Meanwhile, the effort by the Government of Antigua & Barbuda to depreciate the value of the property in order to minimize the cost of the expropriation came home to roost, when it became clear that it could not sell the property for an amount equal to its accrued debt.

New orders of mandamus were obtained, dates for instalment payments to H.M.B. Holdings Limited were set and breached. The Government's appeal to the Supreme Court of Appeal was rejected and announcements of nameless developers on the brink of purchase of Half Moon Bay started appearing in the media.

Among these candidates, the name Replay Resorts wove in and out of the narrative for most of 2015, with a fluctuating figure attached to its name between US$31million and US$20 million.

With yet another penal notice attached to the order of mandamus against the Prime Minister of Antigua and Barbuda, in his capacity as Minister of Finance, in December 2015, the Government advised H.M.B. Holdings Limited that Replay Destinations, acting as its agent, would be making a direct payment of US$16.5 million to H.M.B. Holdings Limited against the Government's debt. It would also be making a direct payment to retire a charge against the property, which would also be used to diminish the Government's debt to H.M.B. Holdings Limited.

The total of the two payments was equal to US$20 million, which was presented as the price of the Half Moon Bay property agreed to between the Government and Replay.

No further payment was made. All contact between the Government and H.M.B. Holdings Limited was discontinued. Once again, the Company returned to court for help.

However, due to the introduction of a Canadian buyer acting as the Government's representative and the total absence of any verification of the price and conditions of this sale of unpaid-for property was consummated, the Company now had the opportunity to extend its claims to jurisdictions outside of Antigua, namely the United States and Canada.

Who is Replay and what is its plan for the development of Half Moon Bay?

Replay Resorts was founded in 2007 by Chairman Joe Houssian and CEO Michael Coyle, both former executives of Intrawest Corp. which owned a number of US ski resorts, including Whistler Blackcomb and was sold to Fortress Investment Group LLC for US$2.8 billion.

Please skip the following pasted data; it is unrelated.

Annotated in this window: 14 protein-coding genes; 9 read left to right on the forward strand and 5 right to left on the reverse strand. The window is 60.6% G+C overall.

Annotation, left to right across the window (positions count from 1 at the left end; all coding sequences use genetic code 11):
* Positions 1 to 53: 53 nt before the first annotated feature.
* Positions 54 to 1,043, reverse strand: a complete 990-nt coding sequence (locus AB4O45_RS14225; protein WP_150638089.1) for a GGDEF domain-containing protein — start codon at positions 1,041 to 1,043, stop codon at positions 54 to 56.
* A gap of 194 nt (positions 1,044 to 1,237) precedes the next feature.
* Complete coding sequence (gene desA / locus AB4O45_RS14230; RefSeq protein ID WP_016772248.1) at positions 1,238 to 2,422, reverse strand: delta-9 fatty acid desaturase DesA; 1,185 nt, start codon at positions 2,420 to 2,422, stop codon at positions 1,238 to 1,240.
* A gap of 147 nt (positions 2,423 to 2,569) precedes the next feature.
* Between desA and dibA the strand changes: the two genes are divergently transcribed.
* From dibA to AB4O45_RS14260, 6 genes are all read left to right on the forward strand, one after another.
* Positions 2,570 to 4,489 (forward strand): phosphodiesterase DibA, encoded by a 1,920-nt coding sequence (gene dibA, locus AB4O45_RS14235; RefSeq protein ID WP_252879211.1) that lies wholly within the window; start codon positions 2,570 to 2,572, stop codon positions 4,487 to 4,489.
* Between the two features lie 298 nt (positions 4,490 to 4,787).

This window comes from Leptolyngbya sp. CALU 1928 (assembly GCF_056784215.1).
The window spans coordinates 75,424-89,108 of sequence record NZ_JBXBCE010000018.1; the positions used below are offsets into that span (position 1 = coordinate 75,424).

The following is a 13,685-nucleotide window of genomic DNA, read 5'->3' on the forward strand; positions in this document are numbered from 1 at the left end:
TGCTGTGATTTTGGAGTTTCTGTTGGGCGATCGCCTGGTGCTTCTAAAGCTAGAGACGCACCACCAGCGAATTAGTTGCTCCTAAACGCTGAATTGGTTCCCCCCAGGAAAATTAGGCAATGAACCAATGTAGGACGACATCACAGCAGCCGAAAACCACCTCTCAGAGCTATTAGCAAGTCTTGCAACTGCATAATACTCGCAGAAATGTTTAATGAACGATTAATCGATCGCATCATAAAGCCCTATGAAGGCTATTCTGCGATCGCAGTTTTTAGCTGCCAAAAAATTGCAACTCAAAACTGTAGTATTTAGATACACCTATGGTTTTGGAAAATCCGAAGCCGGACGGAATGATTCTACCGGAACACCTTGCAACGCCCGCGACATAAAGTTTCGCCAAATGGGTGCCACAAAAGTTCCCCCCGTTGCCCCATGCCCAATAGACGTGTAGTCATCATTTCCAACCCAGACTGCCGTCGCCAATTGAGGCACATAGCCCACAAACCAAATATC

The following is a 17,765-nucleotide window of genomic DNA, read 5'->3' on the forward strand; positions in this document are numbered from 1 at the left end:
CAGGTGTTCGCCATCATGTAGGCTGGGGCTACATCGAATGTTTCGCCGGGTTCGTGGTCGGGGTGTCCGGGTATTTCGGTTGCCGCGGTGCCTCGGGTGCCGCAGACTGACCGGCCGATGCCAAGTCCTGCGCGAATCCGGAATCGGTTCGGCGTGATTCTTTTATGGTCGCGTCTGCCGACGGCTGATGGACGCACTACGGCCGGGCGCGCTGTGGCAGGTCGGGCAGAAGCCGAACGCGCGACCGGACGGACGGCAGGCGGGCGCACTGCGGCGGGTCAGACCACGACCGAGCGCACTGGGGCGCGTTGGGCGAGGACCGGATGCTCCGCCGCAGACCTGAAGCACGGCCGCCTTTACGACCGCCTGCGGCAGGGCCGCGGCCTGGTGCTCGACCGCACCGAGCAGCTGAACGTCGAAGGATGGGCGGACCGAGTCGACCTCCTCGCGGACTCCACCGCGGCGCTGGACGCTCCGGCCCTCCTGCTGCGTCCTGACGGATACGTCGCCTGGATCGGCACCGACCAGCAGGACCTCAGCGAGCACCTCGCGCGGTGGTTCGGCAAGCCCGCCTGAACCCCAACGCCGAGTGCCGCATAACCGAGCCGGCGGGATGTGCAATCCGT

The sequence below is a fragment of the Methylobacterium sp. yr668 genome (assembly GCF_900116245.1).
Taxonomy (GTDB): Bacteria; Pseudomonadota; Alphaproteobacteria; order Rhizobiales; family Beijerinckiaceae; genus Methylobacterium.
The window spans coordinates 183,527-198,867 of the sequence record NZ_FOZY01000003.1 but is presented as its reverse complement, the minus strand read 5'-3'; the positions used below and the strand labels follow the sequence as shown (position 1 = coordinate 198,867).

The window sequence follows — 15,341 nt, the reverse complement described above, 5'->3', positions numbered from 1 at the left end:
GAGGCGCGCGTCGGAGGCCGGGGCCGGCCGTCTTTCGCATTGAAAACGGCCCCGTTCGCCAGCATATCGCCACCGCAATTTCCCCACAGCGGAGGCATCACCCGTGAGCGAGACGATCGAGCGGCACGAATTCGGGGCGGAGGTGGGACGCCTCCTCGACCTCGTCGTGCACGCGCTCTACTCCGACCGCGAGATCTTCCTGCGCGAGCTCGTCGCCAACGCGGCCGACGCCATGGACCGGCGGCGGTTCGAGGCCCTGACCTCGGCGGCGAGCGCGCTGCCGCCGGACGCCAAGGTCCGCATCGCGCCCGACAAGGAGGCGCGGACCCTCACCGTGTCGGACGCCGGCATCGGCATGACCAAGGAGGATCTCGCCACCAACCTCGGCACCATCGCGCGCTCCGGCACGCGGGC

Other former Intrawest executives make up some of Replay Resorts' senior team.

Subsequent to Replay's purchase of the Half Moon Bay property from the Government, Replay also purchased the adjacent property offered by the Mellon Estate, with the price of the purchase announced on a sliding scale between US$27 million and US$14 million dollars. This allowed Replay exclusive ownership of the entire frontage on Half Moon Bay, and a strip of land facing Willoughby Bay.

Press releases followed, with reference to the Mellon history and connection to Antigua.

The "Mellon cachet " was further enhanced by the agreement signed with Rosewood Hotels & Resorts, architectural and design plans were published and various criteria laid out in flowery detail.

Arton Capital 's press release dated 8 August 2018 announced its appointment as strategic advisor and exclusive sales agent in the MENA region for "Rosewood Half Moon Bay, Antigua," a Replay Destinations and Rosewood Hotels & Resort, to open "the most anticipated resort in the Caribbean in 2021.

In the article by Zoe Dare Hall, published on 24 October 2018 by the Telegraph entitled, "Why billionaires are fighting to own a slice of Half Moon Bay, the Caribbean 's most exclusive new resort," quotes William Anderson, Replay CEO, as saying:

"Prices start at 10m for a one-acre plot and rise to $25m for the trophy plot\ -- the three-acre Mellon Estate, once owned by the US Billionaire Mellon family and set on the highest point in the resort.

Three of the other plots have already been reserved, two to New York-based buyers and the third to an ultra-high net worth London couple.

Besides the 10 plots, there will be 42 branded villa residences for sale, ranging from 2,500 sq. ft. to 10,000 sq. ft. And priced between 3-$3.5m and $15m. They will form the Rosewood's accommodation and be sold turnkey and fully furnished, designed by Amsterdam-based Studio Piet Boon.

If paying up to $25m on a plot of remote Caribbean land -- plus a further $5m.$7m to build a single-storey villa seems high, Anderson argues that prices are comparable to nearby Jumby Bay, which sits just off Antigua 's North coast.